Friday April 21, 2017
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Prime Minister Mark Rutte of the Netherlands (centre) welcomes his counterparts, Denmark’s Lars Lokke Rasmussen (right) and Ireland’s Enda Kenny prior to a meeting in the Hague April 21, 2017. — Reuters picPrime Minister Mark Rutte of the Netherlands (centre) welcomes his counterparts, Denmark’s Lars Lokke Rasmussen (right) and Ireland’s Enda Kenny prior to a meeting in the Hague April 21, 2017. — Reuters picTHE HAGUE, April 21 — Dutch Prime Minister Mark Rutte was today to meet his Irish and Danish counterparts as the three northern European countries grapple with the likely fallout from Britain’s divorce from the EU.

Rutte was hosting Irish Prime Minister Enda Kenny and his Danish counterpart Lars Lokke Rasmussen over lunch for “informal talks,” his office said.

The three men would “discuss current European issues, including Brexit” as part of a series of meetings Rutte plans with various European countries to “gain a deep insight into areas of mutual interest”.

Denmark, Ireland and The Netherlands are all heavily dependent on trade with Britain.

A Dutch government think-tank warned last year before Britain’s referendum that Brexit could cost The Netherlands a 1.2 per cent fall in GDP by 2030 and a €10-billion (RM47-billion) trade loss.

Rasmussen said the three northern nations “have many common interests in the issues on the EU’s agenda” but “above all Brexit, which will have consequences for us as well as for Britain”.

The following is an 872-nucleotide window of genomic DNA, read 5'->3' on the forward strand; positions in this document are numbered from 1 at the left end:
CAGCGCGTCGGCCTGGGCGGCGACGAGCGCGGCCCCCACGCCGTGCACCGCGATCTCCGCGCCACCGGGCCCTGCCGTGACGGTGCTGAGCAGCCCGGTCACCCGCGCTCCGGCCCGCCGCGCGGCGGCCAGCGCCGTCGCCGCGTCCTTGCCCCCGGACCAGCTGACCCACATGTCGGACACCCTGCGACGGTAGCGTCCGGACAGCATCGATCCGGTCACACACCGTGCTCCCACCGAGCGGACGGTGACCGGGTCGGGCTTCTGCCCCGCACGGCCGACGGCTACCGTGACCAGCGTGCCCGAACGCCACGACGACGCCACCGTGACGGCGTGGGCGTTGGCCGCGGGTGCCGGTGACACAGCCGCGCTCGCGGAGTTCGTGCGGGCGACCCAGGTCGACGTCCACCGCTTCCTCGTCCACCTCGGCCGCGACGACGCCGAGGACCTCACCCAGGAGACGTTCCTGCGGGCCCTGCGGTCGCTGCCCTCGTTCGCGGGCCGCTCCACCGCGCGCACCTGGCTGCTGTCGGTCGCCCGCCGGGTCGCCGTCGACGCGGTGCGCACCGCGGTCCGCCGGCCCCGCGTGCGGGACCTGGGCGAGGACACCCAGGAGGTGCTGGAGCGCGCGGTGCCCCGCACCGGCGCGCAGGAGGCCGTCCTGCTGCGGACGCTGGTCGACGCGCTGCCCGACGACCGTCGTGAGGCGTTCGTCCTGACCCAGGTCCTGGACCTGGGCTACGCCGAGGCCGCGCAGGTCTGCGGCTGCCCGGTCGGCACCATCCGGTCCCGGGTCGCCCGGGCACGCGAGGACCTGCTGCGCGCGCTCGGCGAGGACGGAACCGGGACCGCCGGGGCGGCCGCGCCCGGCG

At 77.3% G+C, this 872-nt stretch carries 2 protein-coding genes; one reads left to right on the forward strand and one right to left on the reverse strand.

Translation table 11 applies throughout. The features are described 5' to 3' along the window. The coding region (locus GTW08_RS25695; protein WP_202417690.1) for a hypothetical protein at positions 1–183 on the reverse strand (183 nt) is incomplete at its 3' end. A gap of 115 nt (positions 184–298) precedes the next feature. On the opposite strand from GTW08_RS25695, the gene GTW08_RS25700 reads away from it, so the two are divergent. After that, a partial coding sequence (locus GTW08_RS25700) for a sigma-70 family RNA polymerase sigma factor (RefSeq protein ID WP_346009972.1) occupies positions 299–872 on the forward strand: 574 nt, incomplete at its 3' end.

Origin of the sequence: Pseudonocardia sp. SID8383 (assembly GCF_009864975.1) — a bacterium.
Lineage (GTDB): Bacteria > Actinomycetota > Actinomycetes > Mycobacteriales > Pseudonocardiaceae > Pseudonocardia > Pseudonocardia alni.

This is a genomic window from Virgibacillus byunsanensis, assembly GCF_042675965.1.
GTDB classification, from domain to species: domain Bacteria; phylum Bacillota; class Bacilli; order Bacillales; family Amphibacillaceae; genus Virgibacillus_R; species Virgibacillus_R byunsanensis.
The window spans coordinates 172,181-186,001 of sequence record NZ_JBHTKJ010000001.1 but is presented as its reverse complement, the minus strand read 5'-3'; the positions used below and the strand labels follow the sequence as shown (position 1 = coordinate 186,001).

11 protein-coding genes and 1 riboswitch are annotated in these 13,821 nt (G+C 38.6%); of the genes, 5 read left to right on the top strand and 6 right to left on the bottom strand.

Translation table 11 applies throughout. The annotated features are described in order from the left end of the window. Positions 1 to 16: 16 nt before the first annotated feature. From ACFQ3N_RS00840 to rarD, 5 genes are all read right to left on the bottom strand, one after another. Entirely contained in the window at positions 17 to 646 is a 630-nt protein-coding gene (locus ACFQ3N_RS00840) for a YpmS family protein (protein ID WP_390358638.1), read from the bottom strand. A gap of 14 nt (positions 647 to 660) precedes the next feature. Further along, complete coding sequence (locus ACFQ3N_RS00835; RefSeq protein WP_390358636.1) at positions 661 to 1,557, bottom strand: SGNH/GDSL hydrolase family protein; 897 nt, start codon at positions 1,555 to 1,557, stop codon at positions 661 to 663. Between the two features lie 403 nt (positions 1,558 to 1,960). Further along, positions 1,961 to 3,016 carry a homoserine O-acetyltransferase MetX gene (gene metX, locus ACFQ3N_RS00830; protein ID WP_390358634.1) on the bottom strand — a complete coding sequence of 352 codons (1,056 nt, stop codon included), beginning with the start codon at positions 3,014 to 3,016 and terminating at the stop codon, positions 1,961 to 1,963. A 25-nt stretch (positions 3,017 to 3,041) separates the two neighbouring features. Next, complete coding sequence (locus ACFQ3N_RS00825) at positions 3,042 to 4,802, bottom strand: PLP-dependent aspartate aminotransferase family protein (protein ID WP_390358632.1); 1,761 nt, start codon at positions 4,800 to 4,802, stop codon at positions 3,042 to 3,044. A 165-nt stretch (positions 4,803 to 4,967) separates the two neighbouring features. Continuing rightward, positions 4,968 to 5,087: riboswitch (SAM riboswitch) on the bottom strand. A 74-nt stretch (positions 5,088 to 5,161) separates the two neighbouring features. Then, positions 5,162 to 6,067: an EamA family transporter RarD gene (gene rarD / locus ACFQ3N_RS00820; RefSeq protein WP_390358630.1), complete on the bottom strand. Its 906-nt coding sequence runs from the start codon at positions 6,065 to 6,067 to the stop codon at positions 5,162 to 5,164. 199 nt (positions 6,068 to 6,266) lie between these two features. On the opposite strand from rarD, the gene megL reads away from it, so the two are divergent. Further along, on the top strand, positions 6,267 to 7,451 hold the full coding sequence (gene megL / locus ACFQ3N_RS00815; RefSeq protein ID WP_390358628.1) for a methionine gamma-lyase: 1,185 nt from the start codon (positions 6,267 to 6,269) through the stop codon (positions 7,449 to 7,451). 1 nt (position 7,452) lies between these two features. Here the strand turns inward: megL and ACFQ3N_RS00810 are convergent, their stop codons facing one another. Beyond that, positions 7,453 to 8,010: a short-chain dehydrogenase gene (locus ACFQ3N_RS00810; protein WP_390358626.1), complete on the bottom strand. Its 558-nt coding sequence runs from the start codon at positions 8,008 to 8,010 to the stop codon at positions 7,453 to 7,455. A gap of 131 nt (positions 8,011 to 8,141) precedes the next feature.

“Therefore it makes sense that we should discuss together how we safeguard our interests and get a divorce that is as smooth as possible,” he added in a statement before the talks.

European Commission spokesman Margaritis Schinas said Wednesday the “real political” negotiations on Brexit will start after Britain’s snap June 8 elections.

But the EU has rejected British Prime Minister Theresa May’s call for talks on the terms of the divorce and on a future trade deal to be held in parallel.

Concerns that the tough trade negotiations could be relegated to second place and potentially butt up against the two-year deadline for a deal have sent alarm bells ringing in some countries.

Irish Foreign Minister Charlie Flanagan said in a speech yesterday that “we know that Brexit will have a disproportionately large impact on our economy”.

“And we know that achieving the closest possible trading relationship between the EU and the UK in the future will be a crucial mitigating factor in this regard.” — AFP

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